University of the Philippines Los Baños
University of the Philippine Visayas
Project Leader: Dr. Ramer P. Bautista
According to the Department of Environment and Natural Resources (DENR), the country has generated 52,000 metric tons of medical wastes since the start of the pandemic last year. Unlike other general wastes or wastes that are generated from household and office works, medical wastes need to undergo thorough disinfection prior to disposal. Special medical waste treatment, storage, and disposal (TSD) facilities are handling the proper disposal of these infectious medical wastes.
However, there are only few TSD facilities in the Philippines for medical wastes, most of which are situated in Luzon. Current methods employed by these facilities involve the use of autoclave, hydroclave, and microwave. Although these technologies are already proven to be effective in rendering medical wastes safe for disposal, they still pose some disadvantages. These methods are energy-intensive and usually render less waste volume and mass reduction. There is also a high tendency for recurrence of infectious bacteria a few days after treatment.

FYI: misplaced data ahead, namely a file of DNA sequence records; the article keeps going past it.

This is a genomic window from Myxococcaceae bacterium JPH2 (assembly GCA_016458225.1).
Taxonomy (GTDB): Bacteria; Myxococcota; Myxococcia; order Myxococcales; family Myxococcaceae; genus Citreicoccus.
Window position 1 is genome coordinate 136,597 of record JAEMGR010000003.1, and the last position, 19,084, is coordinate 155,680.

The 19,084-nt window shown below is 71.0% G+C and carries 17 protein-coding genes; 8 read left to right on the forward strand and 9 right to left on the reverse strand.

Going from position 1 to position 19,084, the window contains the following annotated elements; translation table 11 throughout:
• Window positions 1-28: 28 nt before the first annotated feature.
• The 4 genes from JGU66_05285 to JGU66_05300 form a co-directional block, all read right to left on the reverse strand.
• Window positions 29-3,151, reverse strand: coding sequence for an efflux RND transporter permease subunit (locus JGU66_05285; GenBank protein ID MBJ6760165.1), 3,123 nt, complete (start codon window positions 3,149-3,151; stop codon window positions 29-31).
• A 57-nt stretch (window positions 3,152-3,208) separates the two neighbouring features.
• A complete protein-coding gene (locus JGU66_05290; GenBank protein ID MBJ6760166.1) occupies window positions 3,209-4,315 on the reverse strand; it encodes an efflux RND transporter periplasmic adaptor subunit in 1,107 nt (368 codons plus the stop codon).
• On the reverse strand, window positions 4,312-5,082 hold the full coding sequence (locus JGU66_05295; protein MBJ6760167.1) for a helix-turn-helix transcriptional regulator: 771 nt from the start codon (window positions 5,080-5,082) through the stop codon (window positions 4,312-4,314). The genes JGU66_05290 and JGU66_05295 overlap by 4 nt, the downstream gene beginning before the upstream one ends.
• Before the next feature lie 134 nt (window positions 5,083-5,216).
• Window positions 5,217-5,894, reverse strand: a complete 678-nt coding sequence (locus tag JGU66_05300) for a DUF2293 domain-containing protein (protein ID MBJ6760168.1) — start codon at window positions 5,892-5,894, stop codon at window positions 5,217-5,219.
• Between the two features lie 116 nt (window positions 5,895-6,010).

To address this problem, Dr. Ramer P. Bautista and his team of researchers from the University of the Philippines Los Baños, Department of Chemical Engineering (UPLB-DChE) and the University of the Philippines Visayas, School of Technology (UPV-SOTECH), through the funding assistance provided by the Philippine Council for Health Research and Development (PCHRD), developed an oil-based thermal disinfection technology to treat infectious wastes from healthcare facilities. The oil-based thermal disinfection technology is an on-site treatment technology that can operate at atmospheric pressure. It utilizes vegetable oils incorporated in the heating unit, which allows for heating at temperatures ranging from 170-200°C, thereby killing all the pathogens in the waste, without emitting any toxic gases. Overall treatment cost is lower than autoclaving, and can render up to 75% waste mass and volume reduction. The technology is also capable of preventing the bacterial contamination of roads and impedes the recurrence of infectious bacteria for up to 30 days post treatment. Moreover, this treatment system offers around 31% energy savings compared to the autoclave treatment.
Product Development Stage
Two (2) prototypes were generated from this project and both are currently at Technology Readiness Level (TRL) 6. The prototypes are being improved for installation and demonstration in partner hospitals.
Dr. Romel M. Carlos
Director, University of the Philippines Los Baños - Technology Transfer and Business Development Office (UPLB-TTBDO)
(049) 501 4756
- Published: 30 June 2021